(Last Updated on : 07/12/2011)
Kirtaniya was a form of Maithili Theatre
that existed in Mithila
, North Bihar
. This form of theatre prevailed during the fourteenth to the early twentieth century. Kirtaniya evolved when Jyotiriswara in his writing 'Dhurtasamagam' employed Maithili music into classical Sanskrit theatre. He did this by introducing Maithili opening songs, conversational songs and narrative songs. This trend was further used by the great poet Vidyapati in his play Gorakshavijay. Kirtaniya was referred to as 'a dramatic performance of the acts of Lord Krishna, a devotional drama organized on auspicious occasions' by Abul Fazl in Ain-i-Akbari.
The Troupes who enacted the Kirtaniya were known as jamati. They ranged between three and eleven members and consisted of a nayak (hero), nayika (heroine), sakhis (female friends), vipta (clown), and an orchestra. Actors were required to possess the talent of singing traditional folk songs like Maheshvani, Nachari, Tirhuti, Mana Sohar, and Samdauni.
Kirtaniya began with the nandi-git which was a form of benedictory song. He continued singing until the sutradhara
or director entered and asked to stop. He next invited the nati or dancer on to the stage and both of them read out the information about the occasion, patron of the performance, and the names of the performers like the dramatist, and other characters. Next the nati is asked to perform a sangitak i.e. song with dance. With the end of the performance the main drama commenced. While all the characters entered the stage all the names were introduced to the audience. These were of three kinds, one sung from the background, another delivered by the character himself, and a third in which one character introduced another. With the bharatvakya i.e. concluding speech the drama ended. This concluding speech was either sung in Sanskrit language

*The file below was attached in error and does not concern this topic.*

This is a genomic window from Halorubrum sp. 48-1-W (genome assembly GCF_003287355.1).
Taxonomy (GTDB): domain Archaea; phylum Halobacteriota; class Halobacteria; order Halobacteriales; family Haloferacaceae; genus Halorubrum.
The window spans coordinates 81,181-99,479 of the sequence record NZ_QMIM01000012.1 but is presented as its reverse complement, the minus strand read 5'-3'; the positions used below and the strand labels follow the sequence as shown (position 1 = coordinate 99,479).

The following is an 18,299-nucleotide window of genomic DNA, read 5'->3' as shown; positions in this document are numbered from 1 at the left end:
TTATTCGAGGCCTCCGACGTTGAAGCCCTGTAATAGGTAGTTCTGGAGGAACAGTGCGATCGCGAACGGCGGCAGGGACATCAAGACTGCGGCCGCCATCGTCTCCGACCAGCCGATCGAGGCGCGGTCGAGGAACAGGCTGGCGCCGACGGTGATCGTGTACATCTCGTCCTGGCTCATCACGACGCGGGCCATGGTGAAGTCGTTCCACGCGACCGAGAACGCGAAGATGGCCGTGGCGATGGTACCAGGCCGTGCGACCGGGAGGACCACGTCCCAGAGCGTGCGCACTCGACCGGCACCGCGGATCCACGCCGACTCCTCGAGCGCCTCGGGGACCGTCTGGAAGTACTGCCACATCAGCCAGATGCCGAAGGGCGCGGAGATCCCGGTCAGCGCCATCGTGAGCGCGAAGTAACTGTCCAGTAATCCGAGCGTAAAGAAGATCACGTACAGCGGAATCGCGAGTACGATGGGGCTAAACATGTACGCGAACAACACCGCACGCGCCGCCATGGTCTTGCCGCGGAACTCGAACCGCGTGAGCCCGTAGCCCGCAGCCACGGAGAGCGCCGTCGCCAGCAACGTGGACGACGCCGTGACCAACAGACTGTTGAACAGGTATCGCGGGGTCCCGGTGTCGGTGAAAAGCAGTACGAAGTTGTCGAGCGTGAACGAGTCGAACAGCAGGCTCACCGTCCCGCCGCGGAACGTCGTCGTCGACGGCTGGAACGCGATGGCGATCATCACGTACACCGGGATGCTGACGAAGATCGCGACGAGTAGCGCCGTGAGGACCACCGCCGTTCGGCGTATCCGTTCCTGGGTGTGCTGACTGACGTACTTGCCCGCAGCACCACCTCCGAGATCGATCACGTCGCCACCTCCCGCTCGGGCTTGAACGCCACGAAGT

or in Maithili.
Kirtaniya was preformed on a stage during the day and at night on a simple platform. Before the scene started the performers hold a pati or jamanika (curtain) in their hands. Wooden structures of the mythological Garuda, Mayura, and Airavat were used as properties. The performers delivered their dialogue in Sanskrit, Prakrit
, and Maithili. In Kirtaniya, the male characters usually spoke in Sanskrit while female and lower characters spoke in Prakrit. Songs were sung in Maithili. Kirtaniya was based on themes or legends of Lord Krishna
, Lord Shiva
. Important plays of Kirtaniya were Ramdas's Anand-vijay, Ramapati's Rukmini-parinay Nandipati's Srikrishna-kelimala, Lalakavi's Gauri-swayambar, and Ratnapani's Usha-haran. Gradually with the emergence of Parsi Theatre